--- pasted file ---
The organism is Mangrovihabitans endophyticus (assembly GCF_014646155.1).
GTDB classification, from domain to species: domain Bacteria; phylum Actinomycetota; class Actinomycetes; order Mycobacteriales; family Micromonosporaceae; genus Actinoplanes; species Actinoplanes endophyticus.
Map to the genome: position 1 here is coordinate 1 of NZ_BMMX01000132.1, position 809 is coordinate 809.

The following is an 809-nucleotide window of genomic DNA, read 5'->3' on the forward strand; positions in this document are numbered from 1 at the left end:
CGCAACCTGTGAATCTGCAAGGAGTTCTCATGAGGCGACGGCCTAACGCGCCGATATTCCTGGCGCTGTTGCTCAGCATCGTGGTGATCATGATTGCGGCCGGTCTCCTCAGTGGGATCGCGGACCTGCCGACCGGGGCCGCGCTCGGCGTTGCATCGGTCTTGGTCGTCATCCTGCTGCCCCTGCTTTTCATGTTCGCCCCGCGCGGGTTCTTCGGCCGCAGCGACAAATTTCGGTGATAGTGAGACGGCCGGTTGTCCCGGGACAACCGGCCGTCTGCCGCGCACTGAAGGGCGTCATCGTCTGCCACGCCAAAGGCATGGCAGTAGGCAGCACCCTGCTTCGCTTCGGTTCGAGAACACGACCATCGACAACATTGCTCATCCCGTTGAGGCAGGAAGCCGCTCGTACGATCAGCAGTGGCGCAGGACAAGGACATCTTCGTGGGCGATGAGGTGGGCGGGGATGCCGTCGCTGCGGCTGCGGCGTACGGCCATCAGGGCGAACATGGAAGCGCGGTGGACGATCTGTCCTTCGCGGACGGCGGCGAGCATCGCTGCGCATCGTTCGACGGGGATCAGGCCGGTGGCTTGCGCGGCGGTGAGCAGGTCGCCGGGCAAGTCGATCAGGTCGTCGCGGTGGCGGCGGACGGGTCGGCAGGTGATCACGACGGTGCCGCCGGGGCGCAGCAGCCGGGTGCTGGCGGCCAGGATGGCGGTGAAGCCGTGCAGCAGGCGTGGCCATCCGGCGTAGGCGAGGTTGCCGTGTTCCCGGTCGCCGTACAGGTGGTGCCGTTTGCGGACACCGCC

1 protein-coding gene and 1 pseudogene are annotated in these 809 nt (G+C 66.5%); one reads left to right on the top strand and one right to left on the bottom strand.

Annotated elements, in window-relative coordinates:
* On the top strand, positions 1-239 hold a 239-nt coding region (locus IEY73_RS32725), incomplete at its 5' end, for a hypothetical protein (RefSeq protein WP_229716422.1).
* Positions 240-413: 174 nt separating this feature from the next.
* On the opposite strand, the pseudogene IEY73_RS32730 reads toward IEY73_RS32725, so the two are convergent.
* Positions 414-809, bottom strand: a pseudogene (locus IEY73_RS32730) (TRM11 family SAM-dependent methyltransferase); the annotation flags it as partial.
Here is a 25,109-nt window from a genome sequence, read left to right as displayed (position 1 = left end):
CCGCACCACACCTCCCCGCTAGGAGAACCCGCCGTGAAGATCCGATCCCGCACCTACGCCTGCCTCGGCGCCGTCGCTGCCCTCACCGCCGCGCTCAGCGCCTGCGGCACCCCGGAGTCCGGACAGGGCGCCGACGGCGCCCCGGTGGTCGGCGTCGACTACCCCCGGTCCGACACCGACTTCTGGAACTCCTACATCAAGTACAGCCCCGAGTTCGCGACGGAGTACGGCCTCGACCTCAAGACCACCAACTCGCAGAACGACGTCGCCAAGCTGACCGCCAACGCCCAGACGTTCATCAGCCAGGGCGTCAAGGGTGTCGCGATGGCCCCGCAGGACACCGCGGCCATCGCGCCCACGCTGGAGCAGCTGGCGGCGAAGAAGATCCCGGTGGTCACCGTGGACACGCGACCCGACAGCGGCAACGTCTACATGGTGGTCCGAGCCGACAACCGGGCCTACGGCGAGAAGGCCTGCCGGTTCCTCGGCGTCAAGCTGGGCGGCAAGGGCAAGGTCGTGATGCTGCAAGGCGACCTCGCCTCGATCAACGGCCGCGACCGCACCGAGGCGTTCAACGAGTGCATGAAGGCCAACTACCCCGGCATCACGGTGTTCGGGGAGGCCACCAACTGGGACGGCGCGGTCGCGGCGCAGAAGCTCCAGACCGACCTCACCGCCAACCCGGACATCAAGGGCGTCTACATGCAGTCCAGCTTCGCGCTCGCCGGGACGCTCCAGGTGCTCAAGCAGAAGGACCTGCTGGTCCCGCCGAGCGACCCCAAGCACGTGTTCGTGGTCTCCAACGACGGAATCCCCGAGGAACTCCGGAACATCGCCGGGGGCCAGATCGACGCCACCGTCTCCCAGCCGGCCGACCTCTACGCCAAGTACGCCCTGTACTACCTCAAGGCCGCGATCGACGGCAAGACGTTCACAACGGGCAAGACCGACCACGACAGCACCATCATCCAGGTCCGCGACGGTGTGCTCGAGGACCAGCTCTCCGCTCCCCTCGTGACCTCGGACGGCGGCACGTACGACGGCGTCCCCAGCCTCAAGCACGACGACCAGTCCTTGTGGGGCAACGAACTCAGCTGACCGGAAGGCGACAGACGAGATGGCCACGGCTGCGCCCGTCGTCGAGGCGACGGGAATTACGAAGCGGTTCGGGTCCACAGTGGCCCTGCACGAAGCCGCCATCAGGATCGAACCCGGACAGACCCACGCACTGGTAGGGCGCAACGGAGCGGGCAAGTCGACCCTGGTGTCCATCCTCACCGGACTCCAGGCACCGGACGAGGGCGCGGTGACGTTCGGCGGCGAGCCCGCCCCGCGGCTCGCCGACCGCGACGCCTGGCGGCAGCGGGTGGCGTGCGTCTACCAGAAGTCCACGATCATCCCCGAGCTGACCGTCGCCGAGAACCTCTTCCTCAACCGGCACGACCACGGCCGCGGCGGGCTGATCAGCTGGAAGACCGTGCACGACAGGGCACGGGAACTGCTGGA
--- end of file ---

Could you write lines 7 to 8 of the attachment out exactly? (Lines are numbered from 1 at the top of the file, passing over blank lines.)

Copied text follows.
Annotated elements, in window-relative coordinates:
* On the top strand, positions 1-239 hold a 239-nt coding region (locus IEY73_RS32725), incomplete at its 5' end, for a hypothetical protein (RefSeq protein WP_229716422.1).